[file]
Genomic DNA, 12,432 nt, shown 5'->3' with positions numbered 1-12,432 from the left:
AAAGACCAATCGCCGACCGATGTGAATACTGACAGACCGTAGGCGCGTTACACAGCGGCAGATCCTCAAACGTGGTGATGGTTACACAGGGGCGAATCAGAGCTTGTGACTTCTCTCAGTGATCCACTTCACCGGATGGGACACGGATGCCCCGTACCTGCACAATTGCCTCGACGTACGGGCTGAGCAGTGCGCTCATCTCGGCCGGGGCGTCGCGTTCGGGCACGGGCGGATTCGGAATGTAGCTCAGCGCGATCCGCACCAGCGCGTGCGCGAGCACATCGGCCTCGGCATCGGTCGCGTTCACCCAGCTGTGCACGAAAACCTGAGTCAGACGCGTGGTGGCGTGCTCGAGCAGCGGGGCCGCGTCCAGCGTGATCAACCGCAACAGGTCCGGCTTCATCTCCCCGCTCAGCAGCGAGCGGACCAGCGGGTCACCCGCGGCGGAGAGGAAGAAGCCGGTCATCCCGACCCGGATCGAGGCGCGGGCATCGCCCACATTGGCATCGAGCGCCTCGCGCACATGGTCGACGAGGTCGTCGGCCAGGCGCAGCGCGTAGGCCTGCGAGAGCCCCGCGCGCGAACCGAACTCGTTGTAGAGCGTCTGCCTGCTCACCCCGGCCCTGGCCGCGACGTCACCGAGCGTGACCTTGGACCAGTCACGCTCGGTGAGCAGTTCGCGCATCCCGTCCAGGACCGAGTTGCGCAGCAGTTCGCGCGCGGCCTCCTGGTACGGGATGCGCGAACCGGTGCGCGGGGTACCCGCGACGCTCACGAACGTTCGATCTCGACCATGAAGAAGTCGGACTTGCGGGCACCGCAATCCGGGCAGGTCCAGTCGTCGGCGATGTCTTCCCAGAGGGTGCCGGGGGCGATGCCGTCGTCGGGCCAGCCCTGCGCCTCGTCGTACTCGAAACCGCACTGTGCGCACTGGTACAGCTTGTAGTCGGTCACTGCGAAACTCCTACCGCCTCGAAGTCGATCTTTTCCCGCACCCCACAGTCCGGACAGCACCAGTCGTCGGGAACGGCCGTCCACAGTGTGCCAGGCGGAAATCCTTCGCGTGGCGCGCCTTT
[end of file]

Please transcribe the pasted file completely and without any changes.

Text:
Genomic DNA, 12,432 nt, shown 5'->3' with positions numbered 1-12,432 from the left:
AAAGACCAATCGCCGACCGATGTGAATACTGACAGACCGTAGGCGCGTTACACAGCGGCAGATCCTCAAACGTGGTGATGGTTACACAGGGGCGAATCAGAGCTTGTGACTTCTCTCAGTGATCCACTTCACCGGATGGGACACGGATGCCCCGTACCTGCACAATTGCCTCGACGTACGGGCTGAGCAGTGCGCTCATCTCGGCCGGGGCGTCGCGTTCGGGCACGGGCGGATTCGGAATGTAGCTCAGCGCGATCCGCACCAGCGCGTGCGCGAGCACATCGGCCTCGGCATCGGTCGCGTTCACCCAGCTGTGCACGAAAACCTGAGTCAGACGCGTGGTGGCGTGCTCGAGCAGCGGGGCCGCGTCCAGCGTGATCAACCGCAACAGGTCCGGCTTCATCTCCCCGCTCAGCAGCGAGCGGACCAGCGGGTCACCCGCGGCGGAGAGGAAGAAGCCGGTCATCCCGACCCGGATCGAGGCGCGGGCATCGCCCACATTGGCATCGAGCGCCTCGCGCACATGGTCGACGAGGTCGTCGGCCAGGCGCAGCGCGTAGGCCTGCGAGAGCCCCGCGCGCGAACCGAACTCGTTGTAGAGCGTCTGCCTGCTCACCCCGGCCCTGGCCGCGACGTCACCGAGCGTGACCTTGGACCAGTCACGCTCGGTGAGCAGTTCGCGCATCCCGTCCAGGACCGAGTTGCGCAGCAGTTCGCGCGCGGCCTCCTGGTACGGGATGCGCGAACCGGTGCGCGGGGTACCCGCGACGCTCACGAACGTTCGATCTCGACCATGAAGAAGTCGGACTTGCGGGCACCGCAATCCGGGCAGGTCCAGTCGTCGGCGATGTCTTCCCAGAGGGTGCCGGGGGCGATGCCGTCGTCGGGCCAGCCCTGCGCCTCGTCGTACTCGAAACCGCACTGTGCGCACTGGTACAGCTTGTAGTCGGTCACTGCGAAACTCCTACCGCCTCGAAGTCGATCTTTTCCCGCACCCCACAGTCCGGACAGCACCAGTCGTCGGGAACGGCCGTCCACAGTGTGCCAGGCGGAAATCCTTCGCGTGGCGCGCCTTT